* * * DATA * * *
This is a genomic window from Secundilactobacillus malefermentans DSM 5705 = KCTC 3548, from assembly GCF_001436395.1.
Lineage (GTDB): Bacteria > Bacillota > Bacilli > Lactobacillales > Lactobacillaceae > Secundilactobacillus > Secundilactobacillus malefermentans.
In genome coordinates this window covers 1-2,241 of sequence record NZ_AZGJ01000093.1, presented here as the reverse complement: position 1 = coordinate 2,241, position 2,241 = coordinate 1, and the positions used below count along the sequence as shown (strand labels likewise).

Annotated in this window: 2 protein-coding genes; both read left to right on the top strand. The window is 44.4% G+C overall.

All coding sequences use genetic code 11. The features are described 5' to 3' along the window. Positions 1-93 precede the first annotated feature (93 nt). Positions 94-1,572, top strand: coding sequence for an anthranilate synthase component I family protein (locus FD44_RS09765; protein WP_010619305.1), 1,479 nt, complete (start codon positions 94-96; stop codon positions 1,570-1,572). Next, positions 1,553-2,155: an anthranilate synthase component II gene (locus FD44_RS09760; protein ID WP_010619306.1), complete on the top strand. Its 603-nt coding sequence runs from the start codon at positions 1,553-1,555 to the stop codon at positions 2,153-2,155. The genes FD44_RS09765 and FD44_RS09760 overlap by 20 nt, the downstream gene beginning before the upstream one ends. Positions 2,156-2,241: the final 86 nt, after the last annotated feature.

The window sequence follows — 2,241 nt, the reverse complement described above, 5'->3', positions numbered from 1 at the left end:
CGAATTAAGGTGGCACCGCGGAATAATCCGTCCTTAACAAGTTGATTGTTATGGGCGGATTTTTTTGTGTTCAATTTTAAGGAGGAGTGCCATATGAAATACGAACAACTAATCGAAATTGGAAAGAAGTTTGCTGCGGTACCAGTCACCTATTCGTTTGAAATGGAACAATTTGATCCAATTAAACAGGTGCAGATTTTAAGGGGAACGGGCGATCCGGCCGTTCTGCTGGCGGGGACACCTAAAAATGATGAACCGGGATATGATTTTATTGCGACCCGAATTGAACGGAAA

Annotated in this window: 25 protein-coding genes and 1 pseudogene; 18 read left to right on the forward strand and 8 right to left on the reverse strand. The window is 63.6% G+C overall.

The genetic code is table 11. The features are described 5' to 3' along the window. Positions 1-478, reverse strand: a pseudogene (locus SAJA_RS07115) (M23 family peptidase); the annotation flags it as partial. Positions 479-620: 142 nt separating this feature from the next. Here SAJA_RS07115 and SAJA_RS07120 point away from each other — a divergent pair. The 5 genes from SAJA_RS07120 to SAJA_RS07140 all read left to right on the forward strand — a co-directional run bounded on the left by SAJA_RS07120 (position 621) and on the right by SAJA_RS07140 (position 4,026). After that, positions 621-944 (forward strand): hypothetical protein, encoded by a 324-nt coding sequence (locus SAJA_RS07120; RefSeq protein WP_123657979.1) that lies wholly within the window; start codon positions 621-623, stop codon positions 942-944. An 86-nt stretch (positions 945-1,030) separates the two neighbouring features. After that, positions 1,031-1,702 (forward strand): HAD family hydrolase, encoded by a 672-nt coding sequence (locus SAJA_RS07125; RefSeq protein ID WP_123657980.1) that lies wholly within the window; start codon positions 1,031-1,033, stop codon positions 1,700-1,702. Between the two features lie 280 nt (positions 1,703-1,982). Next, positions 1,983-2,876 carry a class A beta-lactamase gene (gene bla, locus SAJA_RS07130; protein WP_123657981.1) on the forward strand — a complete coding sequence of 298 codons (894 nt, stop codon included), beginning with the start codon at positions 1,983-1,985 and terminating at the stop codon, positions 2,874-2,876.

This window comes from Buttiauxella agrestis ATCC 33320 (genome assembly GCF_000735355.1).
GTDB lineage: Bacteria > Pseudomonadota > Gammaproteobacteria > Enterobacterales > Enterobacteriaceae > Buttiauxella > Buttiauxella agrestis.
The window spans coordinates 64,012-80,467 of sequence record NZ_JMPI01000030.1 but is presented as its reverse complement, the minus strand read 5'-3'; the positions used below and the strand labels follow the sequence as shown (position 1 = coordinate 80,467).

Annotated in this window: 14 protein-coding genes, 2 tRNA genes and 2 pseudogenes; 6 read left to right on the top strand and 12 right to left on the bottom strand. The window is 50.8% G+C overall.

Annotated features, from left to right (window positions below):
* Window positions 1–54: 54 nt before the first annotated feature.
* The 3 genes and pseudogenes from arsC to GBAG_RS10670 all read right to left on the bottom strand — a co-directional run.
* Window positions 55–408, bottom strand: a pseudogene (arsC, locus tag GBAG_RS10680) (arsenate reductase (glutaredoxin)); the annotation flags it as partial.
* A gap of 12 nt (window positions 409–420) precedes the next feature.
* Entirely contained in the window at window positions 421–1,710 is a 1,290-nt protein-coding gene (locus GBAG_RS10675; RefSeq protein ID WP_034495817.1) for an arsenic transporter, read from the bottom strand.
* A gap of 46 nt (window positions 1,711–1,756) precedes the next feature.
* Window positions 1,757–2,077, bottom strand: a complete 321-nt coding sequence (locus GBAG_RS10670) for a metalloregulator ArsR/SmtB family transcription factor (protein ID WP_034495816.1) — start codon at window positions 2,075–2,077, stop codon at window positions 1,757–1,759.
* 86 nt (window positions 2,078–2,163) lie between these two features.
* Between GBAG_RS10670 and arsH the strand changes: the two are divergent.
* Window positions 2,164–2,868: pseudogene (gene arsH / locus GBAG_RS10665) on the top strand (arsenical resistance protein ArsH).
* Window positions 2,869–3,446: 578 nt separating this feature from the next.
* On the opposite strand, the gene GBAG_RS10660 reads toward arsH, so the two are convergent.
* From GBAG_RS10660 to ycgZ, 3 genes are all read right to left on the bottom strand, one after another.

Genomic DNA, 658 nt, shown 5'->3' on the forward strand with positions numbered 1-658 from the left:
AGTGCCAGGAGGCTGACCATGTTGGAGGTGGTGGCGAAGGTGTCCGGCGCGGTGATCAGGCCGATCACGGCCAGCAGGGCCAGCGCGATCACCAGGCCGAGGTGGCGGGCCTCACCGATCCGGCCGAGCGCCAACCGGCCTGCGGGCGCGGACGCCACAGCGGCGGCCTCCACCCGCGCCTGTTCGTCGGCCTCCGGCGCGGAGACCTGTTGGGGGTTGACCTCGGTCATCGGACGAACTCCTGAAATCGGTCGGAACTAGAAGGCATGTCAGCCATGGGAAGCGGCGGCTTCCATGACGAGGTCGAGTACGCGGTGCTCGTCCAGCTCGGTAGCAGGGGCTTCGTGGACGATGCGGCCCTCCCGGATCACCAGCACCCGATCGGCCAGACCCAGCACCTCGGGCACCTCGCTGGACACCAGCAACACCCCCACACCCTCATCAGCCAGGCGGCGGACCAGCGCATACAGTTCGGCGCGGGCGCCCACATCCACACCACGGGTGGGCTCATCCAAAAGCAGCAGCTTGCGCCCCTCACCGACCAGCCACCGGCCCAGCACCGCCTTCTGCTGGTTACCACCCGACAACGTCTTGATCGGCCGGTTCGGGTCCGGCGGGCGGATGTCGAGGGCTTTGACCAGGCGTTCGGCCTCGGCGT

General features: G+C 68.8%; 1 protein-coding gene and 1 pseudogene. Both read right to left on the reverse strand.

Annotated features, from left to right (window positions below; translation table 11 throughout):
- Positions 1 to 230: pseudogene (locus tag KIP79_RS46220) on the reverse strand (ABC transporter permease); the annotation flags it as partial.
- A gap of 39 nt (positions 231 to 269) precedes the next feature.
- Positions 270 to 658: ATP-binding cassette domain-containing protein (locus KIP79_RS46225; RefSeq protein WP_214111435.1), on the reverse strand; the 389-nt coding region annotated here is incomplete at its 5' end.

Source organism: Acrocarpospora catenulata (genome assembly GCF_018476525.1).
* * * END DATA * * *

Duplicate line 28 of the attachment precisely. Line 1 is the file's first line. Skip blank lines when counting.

Genomic DNA, 658 nt, shown 5'->3' on the forward strand with positions numbered 1-658 from the left: